Tons to do this week, so not much time for blogging, but I just wanted to offer a short observation on The Hobbit (see what I did there? Go on, laugh. Go on. Please…?)
Always end with a bang.
A lot of screenwriters spend a lot of time on the first thirty pages of their script. And so they should: if the first thirty pages aren’t spectacular, the chances of the rest ever getting read are pretty damn poor. But if the first thirty pages are the ones getting all the love and attention at script stage -
Then the last thirty are the pages that should get the attention at the plotting, planning and prepping stage.
If you don’t end with a bang, you don’t really have a movie.
And even if you don’t really have a movie, ending with a bang might save your backside.
The Hobbit is pretty slow and pretty meandering for the first ninety minutes plus. Part of that is down to stretching the story to three movies, part is down to the largely episodic nature of the original material. Neither of those is really an excuse for the movie as delivered, by the way. Adaption is a process of fixing problems, not causing or replicating them. But that’s not what I’m here to talk about.
Because, despite the languid ramble through the history of Middle Earth, despite the unnecessary rock giants and the heavy-handed attempt to model the structure on The Fellowship Of The Ring, something sent me out of that cinema with a big grin on my face and eager to see it again ASAP.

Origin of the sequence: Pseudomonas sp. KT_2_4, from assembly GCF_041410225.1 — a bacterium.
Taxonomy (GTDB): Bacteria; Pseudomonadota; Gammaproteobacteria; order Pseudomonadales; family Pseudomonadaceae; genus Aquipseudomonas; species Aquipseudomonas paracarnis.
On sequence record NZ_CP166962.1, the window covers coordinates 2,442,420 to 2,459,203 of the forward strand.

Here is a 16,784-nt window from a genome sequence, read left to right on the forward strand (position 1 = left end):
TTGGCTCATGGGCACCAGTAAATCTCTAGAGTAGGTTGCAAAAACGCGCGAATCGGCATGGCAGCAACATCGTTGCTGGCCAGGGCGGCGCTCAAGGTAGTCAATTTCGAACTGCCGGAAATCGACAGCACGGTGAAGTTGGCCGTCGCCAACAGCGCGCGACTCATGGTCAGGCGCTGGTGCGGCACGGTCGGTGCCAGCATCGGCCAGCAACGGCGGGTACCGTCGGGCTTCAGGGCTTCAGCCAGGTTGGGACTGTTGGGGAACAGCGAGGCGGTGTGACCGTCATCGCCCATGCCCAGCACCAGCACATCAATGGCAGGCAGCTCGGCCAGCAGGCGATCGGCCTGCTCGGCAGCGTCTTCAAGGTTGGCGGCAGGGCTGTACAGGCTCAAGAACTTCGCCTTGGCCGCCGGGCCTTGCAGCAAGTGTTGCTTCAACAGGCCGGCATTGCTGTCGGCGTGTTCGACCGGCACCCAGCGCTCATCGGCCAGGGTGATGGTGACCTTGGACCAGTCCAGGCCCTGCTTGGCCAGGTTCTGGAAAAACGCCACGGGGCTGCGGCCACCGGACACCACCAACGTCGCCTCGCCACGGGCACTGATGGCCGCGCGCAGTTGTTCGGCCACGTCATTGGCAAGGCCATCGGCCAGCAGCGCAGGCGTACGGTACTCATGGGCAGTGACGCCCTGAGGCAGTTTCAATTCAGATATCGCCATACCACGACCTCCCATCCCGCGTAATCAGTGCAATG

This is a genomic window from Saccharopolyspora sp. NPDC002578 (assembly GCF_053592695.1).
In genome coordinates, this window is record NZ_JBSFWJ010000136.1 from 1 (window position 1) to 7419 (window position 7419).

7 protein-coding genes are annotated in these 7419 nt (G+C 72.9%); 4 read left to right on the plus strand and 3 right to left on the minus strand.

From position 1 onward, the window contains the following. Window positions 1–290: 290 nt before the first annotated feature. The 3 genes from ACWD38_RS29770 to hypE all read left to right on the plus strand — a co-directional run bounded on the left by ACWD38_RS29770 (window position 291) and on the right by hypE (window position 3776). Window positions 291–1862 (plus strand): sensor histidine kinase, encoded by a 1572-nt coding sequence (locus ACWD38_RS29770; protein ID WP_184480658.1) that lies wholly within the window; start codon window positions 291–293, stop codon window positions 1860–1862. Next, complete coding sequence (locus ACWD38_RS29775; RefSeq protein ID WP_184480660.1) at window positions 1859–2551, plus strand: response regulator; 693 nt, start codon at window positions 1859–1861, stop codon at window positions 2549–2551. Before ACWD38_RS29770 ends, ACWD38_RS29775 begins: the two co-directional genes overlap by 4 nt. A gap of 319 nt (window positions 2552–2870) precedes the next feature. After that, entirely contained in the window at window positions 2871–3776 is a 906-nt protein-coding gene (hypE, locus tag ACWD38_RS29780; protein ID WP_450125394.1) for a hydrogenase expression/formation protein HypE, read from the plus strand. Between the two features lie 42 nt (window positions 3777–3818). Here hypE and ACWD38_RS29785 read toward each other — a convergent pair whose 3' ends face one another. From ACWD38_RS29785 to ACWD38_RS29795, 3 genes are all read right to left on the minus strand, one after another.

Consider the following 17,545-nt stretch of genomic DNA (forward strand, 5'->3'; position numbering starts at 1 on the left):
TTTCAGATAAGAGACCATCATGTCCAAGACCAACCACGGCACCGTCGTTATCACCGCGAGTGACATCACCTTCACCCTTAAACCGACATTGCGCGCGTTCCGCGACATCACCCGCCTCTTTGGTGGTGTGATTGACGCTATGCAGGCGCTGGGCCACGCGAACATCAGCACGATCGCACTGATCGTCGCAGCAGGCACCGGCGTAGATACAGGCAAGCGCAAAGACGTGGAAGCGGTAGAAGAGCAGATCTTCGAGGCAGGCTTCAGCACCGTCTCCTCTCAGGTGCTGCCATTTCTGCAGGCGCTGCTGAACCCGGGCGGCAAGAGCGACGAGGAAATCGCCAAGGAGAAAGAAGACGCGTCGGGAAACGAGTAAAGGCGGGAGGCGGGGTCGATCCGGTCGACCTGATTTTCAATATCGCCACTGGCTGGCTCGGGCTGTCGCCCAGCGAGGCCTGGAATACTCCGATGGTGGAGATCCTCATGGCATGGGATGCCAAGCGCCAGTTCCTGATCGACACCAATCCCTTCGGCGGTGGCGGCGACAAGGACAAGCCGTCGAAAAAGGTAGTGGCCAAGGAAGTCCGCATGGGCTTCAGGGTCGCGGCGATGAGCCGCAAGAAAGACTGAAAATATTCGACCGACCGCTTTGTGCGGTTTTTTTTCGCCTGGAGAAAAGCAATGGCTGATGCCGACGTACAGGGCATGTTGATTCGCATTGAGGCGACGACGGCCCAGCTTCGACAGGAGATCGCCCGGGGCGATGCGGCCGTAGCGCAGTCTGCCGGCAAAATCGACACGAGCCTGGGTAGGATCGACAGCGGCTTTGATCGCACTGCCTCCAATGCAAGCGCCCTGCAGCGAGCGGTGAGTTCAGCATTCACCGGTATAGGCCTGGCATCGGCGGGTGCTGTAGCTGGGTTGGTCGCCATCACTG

And that something was the last 45 – 60 minutes.
Ever been to a film or a children’s stage play with a five-year-old? Chances are they’ll be shuffling, muttering and looking in random directions for 90% of the event. But at the end, they’ll insist it was brilliant and they had the best time ever – because the only bits they remember are the two or three scenes that genuinely gripped them. They’ve totally forgotten that they were ever bored, because the experience of the good bits massively outweighs the bad.
Well, adult cinema audiences aren’t that much different. Their mood as they leave the cinema will be largely dictated by the ending. Give them an upbeat ending where the hero comes into his own and triumphs, at least in part; where plot points pay off and surprises are delivered; send them out saying “Wow, wasn’t that final bit brilliant?” and they’ll be happy.
Of course, send them out saying “Wasn’t the whole thing brilliant?”, and then you’ve really got something…